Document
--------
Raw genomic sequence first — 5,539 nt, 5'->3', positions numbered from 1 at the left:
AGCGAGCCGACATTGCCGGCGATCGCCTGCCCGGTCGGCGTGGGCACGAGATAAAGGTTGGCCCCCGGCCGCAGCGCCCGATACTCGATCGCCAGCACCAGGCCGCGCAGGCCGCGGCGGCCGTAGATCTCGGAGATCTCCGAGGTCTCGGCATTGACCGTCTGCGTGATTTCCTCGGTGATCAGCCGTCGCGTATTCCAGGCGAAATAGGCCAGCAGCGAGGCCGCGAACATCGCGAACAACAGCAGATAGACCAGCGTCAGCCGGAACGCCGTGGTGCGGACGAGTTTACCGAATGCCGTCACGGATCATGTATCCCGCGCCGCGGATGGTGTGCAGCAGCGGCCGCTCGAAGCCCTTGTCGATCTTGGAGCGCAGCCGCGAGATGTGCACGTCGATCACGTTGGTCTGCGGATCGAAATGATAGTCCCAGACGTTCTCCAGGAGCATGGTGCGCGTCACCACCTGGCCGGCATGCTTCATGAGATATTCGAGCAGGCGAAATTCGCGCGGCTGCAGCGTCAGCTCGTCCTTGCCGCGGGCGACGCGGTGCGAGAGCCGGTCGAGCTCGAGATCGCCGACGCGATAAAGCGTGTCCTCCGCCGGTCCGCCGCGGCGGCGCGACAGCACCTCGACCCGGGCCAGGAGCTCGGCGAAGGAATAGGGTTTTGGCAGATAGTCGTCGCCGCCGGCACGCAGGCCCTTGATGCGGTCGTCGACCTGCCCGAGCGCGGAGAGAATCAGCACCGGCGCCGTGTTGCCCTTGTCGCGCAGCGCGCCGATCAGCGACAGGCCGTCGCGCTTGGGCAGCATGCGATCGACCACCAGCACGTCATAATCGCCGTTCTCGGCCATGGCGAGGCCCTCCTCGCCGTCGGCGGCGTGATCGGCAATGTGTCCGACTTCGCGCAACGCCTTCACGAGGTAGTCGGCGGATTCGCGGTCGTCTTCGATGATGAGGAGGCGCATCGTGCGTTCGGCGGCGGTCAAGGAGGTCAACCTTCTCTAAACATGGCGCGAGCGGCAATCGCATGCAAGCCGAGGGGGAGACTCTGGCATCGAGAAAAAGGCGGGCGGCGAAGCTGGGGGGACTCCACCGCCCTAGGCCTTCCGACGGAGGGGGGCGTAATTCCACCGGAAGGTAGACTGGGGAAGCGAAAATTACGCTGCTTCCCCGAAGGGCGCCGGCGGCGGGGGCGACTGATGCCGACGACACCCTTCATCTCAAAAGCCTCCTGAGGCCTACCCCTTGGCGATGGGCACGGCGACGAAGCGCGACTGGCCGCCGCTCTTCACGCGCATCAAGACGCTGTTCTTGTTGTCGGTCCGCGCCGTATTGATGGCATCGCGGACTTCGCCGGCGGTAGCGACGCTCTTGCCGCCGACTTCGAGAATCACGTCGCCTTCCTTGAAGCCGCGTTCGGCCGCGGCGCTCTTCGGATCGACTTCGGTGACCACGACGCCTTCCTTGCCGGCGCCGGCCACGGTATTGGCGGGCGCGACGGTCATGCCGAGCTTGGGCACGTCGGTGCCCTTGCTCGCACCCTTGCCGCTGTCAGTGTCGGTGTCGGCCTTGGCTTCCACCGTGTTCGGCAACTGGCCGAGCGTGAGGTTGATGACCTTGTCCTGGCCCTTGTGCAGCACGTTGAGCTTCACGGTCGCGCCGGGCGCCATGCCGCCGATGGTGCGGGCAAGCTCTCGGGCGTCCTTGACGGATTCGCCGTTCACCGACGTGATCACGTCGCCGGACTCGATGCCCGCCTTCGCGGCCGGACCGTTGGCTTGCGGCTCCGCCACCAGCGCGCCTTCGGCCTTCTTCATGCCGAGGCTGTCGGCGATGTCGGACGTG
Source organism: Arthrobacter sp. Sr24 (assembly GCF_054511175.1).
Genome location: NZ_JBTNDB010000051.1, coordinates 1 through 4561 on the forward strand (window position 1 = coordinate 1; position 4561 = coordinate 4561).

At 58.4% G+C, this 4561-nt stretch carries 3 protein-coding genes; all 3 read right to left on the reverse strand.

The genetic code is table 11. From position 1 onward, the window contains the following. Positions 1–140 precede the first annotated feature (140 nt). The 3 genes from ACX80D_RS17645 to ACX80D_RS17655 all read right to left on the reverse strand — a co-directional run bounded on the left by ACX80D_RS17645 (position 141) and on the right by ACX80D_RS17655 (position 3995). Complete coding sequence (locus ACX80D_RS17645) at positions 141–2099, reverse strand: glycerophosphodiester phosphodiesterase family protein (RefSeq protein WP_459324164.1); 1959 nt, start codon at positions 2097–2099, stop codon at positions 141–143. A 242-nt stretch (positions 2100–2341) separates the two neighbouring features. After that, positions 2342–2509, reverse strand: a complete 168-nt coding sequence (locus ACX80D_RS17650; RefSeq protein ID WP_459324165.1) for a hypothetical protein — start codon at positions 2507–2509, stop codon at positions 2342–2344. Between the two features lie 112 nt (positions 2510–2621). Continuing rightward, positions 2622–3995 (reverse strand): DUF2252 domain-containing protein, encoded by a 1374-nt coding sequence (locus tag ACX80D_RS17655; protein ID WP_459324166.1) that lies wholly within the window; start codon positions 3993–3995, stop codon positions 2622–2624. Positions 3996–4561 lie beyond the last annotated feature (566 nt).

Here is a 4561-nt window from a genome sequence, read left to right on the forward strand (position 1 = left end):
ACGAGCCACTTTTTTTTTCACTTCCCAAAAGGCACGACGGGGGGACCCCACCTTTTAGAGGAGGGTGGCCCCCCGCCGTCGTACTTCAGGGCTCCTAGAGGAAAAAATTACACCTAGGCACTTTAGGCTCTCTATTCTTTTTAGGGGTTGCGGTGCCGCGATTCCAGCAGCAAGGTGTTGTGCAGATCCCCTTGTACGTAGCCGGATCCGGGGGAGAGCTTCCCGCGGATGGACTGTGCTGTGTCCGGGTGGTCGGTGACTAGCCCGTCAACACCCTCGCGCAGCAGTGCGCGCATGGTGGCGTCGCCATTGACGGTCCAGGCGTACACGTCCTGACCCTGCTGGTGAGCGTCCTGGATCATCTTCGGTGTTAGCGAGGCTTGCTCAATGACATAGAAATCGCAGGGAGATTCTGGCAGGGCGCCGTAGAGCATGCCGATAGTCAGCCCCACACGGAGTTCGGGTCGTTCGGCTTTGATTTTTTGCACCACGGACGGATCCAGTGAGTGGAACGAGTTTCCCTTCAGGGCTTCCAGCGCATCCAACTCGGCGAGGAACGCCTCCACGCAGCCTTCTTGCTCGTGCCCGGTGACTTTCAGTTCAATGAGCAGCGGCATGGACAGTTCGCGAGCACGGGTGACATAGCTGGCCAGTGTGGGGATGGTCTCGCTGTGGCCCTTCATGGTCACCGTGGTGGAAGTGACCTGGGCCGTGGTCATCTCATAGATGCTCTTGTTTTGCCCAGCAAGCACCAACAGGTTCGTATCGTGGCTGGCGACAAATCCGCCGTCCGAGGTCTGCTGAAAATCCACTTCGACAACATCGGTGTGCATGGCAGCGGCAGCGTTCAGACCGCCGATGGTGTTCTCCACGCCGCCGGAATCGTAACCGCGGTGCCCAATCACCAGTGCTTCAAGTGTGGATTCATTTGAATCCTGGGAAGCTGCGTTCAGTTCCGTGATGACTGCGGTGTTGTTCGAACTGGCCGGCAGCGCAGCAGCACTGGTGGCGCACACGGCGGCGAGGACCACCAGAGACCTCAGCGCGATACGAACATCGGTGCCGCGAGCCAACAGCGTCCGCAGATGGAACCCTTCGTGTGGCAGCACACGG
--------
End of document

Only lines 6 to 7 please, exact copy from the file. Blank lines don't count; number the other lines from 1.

The genetic code is table 11. From position 1 onward, the window contains the following. Positions 1–140 precede the first annotated feature (140 nt). The 3 genes from ACX80D_RS17645 to ACX80D_RS17655 all read right to left on the reverse strand — a co-directional run bounded on the left by ACX80D_RS17645 (position 141) and on the right by ACX80D_RS17655 (position 3995). Complete coding sequence (locus ACX80D_RS17645) at positions 141–2099, reverse strand: glycerophosphodiester phosphodiesterase family protein (RefSeq protein WP_459324164.1); 1959 nt, start codon at positions 2097–2099, stop codon at positions 141–143. A 242-nt stretch (positions 2100–2341) separates the two neighbouring features. After that, positions 2342–2509, reverse strand: a complete 168-nt coding sequence (locus ACX80D_RS17650; RefSeq protein ID WP_459324165.1) for a hypothetical protein — start codon at positions 2507–2509, stop codon at positions 2342–2344. Between the two features lie 112 nt (positions 2510–2621). Continuing rightward, positions 2622–3995 (reverse strand): DUF2252 domain-containing protein, encoded by a 1374-nt coding sequence (locus tag ACX80D_RS17655; protein ID WP_459324166.1) that lies wholly within the window; start codon positions 3993–3995, stop codon positions 2622–2624. Positions 3996–4561 lie beyond the last annotated feature (566 nt).

Here is a 4561-nt window from a genome sequence, read left to right on the forward strand (position 1 = left end):